Featured VFX Student: Kaki Hudgins, Vancouver
Hello, my name is Kaki Hudgins and I am currently at the FX Academy at MPC. I recently graduated from Otis College of Art and Design and completed my Houdini Diploma at CGSpectrum.
Upon entering my senior year of Otis College, I needed to come up with a senior thesis project that would encapsulate everything I had learned in the last four years. I knew I could just get by and present a typical demo reel with a few nicely designed and composited effects. But when I examined how I spent my time in school, all I could think of was the all-nighters I pulled trying to figure out why a sim was broken. I remembered how many times I banged my head against a wall trying to get my render times down. And I thought of why I got into effects in the first place - to solve tricky problems and to learn something new every time I fired up Houdini.
This is how Cycle VR was born. My goal was to choose a project that would give me the opportunity to take a crack at all the things I wanted to try before entering the working world. Never before had I rendered at such an insanely high frame rate. Never before had I told a story within a 360 degree view. Never before had I written my own shaders. And never before had I had the opportunity to create a full 3 minute CG world straight from my imagination.
Cycle VR is a look at the similarities between human nature and the natural world around us. By combining the characteristics of organic life with the constructed nature of civilization, we can see how a cycle of constant growth and self destruction develops.
The beginning section of the film represents the blank slate. No life exists and the landscape appears deserted and desolate.
The second section is all about organic growth, represented by the grass, flowers and trees that emerge to form a fully developed natural world.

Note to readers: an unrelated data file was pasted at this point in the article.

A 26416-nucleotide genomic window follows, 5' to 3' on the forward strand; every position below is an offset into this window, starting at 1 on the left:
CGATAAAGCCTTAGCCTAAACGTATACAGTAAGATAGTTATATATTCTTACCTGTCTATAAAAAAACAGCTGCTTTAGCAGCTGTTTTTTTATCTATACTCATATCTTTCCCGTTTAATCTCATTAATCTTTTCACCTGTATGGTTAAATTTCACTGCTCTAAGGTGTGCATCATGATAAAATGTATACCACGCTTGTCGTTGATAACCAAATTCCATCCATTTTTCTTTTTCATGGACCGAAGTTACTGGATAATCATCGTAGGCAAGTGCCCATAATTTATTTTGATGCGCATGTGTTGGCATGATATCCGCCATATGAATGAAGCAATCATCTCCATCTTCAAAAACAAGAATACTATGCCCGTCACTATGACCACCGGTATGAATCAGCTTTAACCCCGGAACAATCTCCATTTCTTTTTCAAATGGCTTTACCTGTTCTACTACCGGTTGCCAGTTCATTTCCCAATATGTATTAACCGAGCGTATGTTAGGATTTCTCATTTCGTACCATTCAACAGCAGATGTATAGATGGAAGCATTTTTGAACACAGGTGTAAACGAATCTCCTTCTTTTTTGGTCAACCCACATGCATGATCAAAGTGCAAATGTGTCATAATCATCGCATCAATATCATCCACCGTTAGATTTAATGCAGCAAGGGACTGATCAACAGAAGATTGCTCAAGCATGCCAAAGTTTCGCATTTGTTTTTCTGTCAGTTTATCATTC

Next comes the constructed version populated with neighborhoods and cities, representing a fully developed society.
At this point we start to see a weather shift, with the clouds closing in and the rain falling down. This is to convey how nature destroys itself. We are also getting a glimpse foreshadowing the same result in the constructed world, with fighter jets and planes appearing in our view.
Suddenly there is a single explosion and then our view fades to a black screen. This represents the human side of destruction, provoked by war and conflict.
The final stage, identical to the first, revisits the blank slate of deserted land to represent the cycle starting itself over.
The biggest challenge of this project was optimization. With massive render times on a huge amount of frames, I had to really push myself to create efficient workflows by taking out many dynamic and flashy simulations and relying on the beauty of proceduralism. For example, I was hitting a brick wall when it came to growing the grass and other organic items. Instead of using a particle operation I was able to just combine a mix of noise and color variables to create a lightweight alternative. Also when it came to volumes, I was using vdbs rather than trying to actually do a pyro simulation. Proceduralism was the biggest help and I think it’s what really made this project possible. I was constantly making changes and having to optimize my setup from week one to week thirty and with the amount of data in the scene, being able to make changes that would quickly affect the whole chain below it made that possible.
The second biggest challenge was the lack of information readily available with regard to working in VR or within a 360 view. It was a lot of trial and error, as well as feeling like I was taking a shot in the dark. But thanks to beta html viewers such as Mozilla web vr and boilerplates from A-Frame, and a few brave souls developing incredible lens shaders and workarounds for mantra, I was able to get viewable videos for youtube 360, as well as the for oculus rift.
You can find a great lens shader resource here:
The most important things I have learned in the last four years have not come off the shelf, but they have come from not having an answer and being forced to find one. Cycle VR was just my latest solution to a whole host of unsolved answers. I hope you enjoyed viewing the end result!
Special thanks to my thesis teachers Michael Wright and Mark Medernach, who did not shut me down, to Beau Ballew and Jake Hays for creating the music and to everyone at SideFX who helped me get this project moving, especially Ben Mears. And finally a big thank you to Gridmarkets for rendering my job and making this film a reality!
Kaki Hudgins 2016
By: Patricia Cornet